A decade ago, Cleveland Public Theatre’s audience had dwindled by half and the organization was sitting on a $450,000 deficit. Today, it’s had an operating surplus for the past nine years and its audience has gone up 30 percent since the 2008-2009 season.
MOCA Cleveland has also gone through a growth spurt. Since moving to Uptown, annual attendance has tripled from 18,000 to 50,000. The organization has experimented with ways to engage audiences in its shows and also to make contemporary art more accessible to diverse groups of people.
And while the Cleveland Playhouse lost a share of its subscription base when it moved to Playhouse Square in 2011, its audience has also gotten younger and more diverse. Single ticket sales are up and so is community engagement, and leaders here see themselves on a successful trajectory.
These three organizations – pillars of Cleveland’s vibrant, cosmopolitan arts community – faced potentially radically different futures just a few years ago. In Cleveland and across the country, audiences for art forms in the nonprofit sector had been eroding since the 80s. Arts groups were in the process of reinventing themselves in the wake of the recession.
“The proportion of adults who attended at least one of several kinds of performances or an art museum or gallery in the past year declined from 1982 to 2008 by 11.3 percent overall,” state authors Holly Sidford and Nick Rabkin in a white paper written for Cuyahoga Arts and Culture (CAC). They cite a 33 percent decline in ballet attendance, a 21 percent decline in attendance at non-musical plays and a one percent decline in attendance at art museums and galleries.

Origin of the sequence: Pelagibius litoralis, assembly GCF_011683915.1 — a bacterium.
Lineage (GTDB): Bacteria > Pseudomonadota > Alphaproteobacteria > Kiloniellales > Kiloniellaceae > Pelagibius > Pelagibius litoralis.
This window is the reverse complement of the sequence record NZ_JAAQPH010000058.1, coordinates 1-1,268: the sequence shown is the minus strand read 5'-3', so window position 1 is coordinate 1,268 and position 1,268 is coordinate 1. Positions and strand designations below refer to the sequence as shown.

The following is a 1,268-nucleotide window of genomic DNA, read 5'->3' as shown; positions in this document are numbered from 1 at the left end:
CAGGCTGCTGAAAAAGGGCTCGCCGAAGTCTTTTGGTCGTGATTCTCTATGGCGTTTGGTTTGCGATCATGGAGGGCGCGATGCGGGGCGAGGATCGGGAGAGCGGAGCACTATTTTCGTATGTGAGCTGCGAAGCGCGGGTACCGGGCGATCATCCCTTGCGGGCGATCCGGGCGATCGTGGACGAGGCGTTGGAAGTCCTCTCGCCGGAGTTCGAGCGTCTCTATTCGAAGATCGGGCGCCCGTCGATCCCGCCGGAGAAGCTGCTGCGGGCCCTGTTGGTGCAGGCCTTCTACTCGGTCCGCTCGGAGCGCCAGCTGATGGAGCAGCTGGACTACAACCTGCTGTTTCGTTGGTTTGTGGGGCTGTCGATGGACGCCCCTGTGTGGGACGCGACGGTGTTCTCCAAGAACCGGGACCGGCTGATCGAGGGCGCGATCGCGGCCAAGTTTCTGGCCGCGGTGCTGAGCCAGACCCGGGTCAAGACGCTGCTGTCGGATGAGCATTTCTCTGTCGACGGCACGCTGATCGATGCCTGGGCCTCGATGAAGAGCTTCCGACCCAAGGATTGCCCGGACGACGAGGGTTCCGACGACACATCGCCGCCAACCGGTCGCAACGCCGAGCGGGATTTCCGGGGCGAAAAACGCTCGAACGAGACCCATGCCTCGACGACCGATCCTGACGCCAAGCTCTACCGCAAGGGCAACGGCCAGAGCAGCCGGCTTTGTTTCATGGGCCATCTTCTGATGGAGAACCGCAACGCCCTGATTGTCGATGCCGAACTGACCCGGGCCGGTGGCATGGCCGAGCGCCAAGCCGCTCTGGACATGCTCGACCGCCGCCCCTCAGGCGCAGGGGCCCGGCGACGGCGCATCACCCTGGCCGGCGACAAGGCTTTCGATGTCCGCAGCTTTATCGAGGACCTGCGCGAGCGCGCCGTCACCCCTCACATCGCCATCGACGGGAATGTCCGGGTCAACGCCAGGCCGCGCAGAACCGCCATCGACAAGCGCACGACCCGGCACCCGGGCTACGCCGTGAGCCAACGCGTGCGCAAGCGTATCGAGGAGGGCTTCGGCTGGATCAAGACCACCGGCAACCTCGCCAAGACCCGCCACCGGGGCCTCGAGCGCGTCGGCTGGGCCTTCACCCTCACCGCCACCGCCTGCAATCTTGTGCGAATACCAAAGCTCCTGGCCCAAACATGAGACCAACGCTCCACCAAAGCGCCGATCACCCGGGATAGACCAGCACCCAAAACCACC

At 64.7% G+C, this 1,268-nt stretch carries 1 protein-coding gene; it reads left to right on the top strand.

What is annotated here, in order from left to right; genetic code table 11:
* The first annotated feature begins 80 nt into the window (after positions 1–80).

In the past five years, however, while some nonprofit arts organizations have struggled or gone out of existence, still others have reinvented themselves and thrived – or at least turned the corner. One program that’s made a difference has been Engaging the Future, a Cleveland Foundation supported effort that offered operating support, project funding and technical assistance to spur innovation.
“Ten years ago, we saw considerable debts and declining audiences,” says Kathleen Cerveny, Director of Institutional Learning and Arts Initiatives with the Cleveland Foundation, of the groups that participated in Engaging the Future. “There were concerns about arts organizations’ ability to attract patrons of the future. Today, these conditions have changed or are changing for the better.”
A Proactive Approach